It's Mavis Staples and Brandi Carlile singing the Pops Staple duet, "Friendship," together.
We were in the 2nd to last row so these are GRAINY!— Rachel! -- 🌈🤠✊ in 🗽 (@adobeteardrops) September 15, 2019
First: Brandi and Mavis singing "Friendship" pic.twitter.com/fOiQXy8sdV
Mavis's opening set was wonderful. We missed the first song or two, unfortunately, so we could beat the line and throw our money at both of the incredible powerhouses who sold out Madison Square Garden last night. It seemed like Staples focused her set on her most recent album, We Get By. That's a bit of a shame, because literally none of the people sitting around us knew who she was and sniggered their way through her entire set. If she had closed with some of the Staples Singers classics it probably would've shut their stupid faces.
I was so haunted by this I had an anxiety dream about going to a Mavis Staples museum and not knowing if anyone else was really appreciating the significance -- especially since it was on a maple sugar farm in New Hampshire. (????) Is that a metaphor for popular American music? Maybe!
My sister and I first saw her live playing the Gentilly stage at Jazz Fest, a side-stage for the most-respected local New Orleans acts and up-and-coming national acts. We got to watch her standing alongside Paul Sanchez (who wrote the lyric this blog is named for) and we were all amazed. I got to see her again last summer popping into basically everyone's set at Newport Folk Fest. But when the house lights shone on last-night's sold-out crowd throughout the night, I kept gasping in awe.
Carlile cried her way through singing "The Story," and I did, too. This honor couldn't have been bestowed on a more deserving person. I believe everyone I write about on here should be playing to a crowd of 14,000 people. I'm so happy I got to witness that dream come true for one of them.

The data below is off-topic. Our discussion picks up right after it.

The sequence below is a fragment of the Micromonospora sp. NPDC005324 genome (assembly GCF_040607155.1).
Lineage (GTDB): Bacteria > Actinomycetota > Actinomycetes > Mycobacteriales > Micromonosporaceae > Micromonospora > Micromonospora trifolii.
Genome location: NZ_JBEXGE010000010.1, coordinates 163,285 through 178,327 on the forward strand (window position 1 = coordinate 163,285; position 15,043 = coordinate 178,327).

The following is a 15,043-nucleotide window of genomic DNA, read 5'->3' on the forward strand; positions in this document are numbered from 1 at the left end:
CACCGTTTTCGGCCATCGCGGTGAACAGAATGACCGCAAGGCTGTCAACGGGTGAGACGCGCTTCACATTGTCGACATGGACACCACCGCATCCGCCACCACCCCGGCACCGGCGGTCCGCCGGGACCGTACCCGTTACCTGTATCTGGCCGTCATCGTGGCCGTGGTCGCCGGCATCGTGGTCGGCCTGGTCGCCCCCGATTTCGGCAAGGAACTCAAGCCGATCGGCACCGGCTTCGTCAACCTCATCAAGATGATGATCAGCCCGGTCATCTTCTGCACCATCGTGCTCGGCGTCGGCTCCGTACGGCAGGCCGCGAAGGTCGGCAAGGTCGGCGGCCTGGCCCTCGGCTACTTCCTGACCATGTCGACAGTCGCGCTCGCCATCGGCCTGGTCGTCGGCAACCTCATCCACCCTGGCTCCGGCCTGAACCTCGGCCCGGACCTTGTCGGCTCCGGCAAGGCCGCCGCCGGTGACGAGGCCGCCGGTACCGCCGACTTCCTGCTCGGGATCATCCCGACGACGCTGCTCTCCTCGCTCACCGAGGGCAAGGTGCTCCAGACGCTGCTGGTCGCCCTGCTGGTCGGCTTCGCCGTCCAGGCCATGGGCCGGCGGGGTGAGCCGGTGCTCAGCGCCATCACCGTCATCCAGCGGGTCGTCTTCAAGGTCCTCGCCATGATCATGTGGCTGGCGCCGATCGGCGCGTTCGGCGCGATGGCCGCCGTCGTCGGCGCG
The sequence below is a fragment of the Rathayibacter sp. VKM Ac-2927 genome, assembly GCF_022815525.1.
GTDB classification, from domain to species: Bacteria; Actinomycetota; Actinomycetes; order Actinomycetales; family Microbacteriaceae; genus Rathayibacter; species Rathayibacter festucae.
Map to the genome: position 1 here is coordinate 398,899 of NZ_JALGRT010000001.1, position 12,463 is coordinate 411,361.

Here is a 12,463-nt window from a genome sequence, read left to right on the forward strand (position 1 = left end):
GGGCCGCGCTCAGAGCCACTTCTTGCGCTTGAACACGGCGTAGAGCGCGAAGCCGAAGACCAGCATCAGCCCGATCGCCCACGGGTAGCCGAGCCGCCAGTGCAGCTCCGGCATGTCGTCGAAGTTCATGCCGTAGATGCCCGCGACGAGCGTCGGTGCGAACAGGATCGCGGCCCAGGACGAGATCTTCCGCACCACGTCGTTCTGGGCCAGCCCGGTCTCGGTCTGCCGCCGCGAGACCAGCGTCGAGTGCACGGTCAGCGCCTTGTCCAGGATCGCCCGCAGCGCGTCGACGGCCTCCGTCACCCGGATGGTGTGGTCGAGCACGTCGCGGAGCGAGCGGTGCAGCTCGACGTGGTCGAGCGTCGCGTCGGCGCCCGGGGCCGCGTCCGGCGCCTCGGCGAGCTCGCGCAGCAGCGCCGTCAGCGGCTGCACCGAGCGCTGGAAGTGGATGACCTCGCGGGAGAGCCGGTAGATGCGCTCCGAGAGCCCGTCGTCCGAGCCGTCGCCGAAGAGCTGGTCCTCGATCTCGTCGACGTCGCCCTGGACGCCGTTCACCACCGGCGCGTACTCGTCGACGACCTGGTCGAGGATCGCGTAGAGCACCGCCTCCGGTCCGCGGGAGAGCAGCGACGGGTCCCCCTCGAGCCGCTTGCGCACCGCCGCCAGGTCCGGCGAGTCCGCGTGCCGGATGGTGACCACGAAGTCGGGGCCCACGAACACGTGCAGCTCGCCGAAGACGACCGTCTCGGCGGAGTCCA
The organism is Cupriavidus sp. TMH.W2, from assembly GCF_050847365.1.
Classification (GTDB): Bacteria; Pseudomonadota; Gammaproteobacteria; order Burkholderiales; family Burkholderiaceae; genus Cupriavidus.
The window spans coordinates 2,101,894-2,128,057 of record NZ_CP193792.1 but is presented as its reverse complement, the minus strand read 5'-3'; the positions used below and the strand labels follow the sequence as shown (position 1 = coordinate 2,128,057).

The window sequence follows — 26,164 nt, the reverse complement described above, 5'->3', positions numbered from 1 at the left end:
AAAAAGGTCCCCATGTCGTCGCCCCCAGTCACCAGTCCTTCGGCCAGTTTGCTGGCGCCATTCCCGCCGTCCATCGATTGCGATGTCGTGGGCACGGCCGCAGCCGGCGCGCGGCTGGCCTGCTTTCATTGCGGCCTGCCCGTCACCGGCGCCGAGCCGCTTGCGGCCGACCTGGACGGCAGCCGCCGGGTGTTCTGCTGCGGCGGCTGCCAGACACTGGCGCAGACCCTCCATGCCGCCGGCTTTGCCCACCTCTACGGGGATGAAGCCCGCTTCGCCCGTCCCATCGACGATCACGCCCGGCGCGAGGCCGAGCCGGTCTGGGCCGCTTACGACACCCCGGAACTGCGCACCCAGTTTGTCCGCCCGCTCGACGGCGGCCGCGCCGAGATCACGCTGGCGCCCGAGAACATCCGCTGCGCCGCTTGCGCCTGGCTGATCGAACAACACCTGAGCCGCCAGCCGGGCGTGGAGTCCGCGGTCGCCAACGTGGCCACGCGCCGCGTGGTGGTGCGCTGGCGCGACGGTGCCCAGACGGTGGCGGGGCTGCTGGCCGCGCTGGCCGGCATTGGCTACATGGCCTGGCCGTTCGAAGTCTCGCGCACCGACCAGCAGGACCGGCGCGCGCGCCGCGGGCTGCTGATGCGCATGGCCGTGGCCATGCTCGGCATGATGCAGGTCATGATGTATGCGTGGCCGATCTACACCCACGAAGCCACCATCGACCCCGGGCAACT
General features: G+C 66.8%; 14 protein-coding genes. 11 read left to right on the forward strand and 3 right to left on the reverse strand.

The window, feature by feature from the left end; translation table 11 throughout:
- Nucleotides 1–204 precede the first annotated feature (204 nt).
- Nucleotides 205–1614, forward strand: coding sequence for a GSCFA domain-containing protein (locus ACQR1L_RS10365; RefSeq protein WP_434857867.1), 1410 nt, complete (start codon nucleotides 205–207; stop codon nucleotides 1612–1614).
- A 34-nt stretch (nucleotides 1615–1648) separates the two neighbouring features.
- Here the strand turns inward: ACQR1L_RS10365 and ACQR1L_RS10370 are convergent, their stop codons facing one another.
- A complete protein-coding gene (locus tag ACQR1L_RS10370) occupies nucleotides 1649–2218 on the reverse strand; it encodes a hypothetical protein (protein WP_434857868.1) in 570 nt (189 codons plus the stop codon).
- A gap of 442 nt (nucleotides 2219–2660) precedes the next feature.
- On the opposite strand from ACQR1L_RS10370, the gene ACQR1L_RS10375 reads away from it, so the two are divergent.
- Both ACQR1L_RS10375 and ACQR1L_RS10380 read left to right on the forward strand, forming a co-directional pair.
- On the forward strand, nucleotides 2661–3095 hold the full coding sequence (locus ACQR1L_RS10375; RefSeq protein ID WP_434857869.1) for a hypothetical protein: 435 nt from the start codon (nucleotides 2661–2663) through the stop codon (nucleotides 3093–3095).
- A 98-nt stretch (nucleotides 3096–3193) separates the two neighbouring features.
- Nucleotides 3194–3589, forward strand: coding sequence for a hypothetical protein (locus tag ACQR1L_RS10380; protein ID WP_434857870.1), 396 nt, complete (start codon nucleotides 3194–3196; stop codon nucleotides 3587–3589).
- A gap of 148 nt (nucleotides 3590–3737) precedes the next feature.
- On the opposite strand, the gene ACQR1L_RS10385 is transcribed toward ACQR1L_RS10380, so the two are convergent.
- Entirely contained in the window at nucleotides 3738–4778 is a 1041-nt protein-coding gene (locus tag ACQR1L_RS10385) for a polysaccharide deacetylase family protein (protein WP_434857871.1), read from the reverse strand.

For me, the highlight of the night was Carlile bringing on Amanda Shires and Natalie Hemby to play through a few Highwomen songs: "The Highwomen," "Redesigning Women," and "IF She Ever Leaves Me." (Maren Morris was playing LA last night.) Both Carlile and I were pleasantly surprised to see that most of the crowd already knew the words!
Truly, the apex of the whole evening was Mavis singing Yola's "Freedom Riders" verse on the Highwomen. I almost lost it. You all know what the rest of the song sounds like; here's Mavis singing her verse (and my sister and I freaking out.)
As a personal highlight, Carlile acknowledged that "If She Ever Leaves Me" is one of the first queer country songs. (Seemed kinda pointed but okay.) She shared an op-ed about the album from The Boot on her Instagram stories, so there's a small chance she read my article on queer country history, since it's linked there. I'm sure that acknowledgement comes from a bunch of personal conversations with her community (and mentors, as I discussed on the podcast.) But I'm going to pretend I moved the needle a tiny bit here. For what it's worth, I wore my Lavender Country t-shirt to the show.
I think it's fairer to say that I'm more of a fan of her in general than her music. In general, when she's at her best, her songs are head and shoulders above everyone else: she deserved to win that Grammy. But a lot of her back catalog is just fine, and that showed when she played the deeper cuts at last night's show. However, the concert reminded me about what Brandi Carlile has meant to be since she popped up on my Pandora feed almost 15 years ago: that even I, a newly out, scared college freshman could have a voice in popular music. Even in country music. That one day I'll get married and have kids, something that seemed in doubt back then. And that, thanks to the labor and sacrifices, of countless activists, a lesbian can play country music to a sold-out crowd to the biggest stage in the world in the heart of New York City.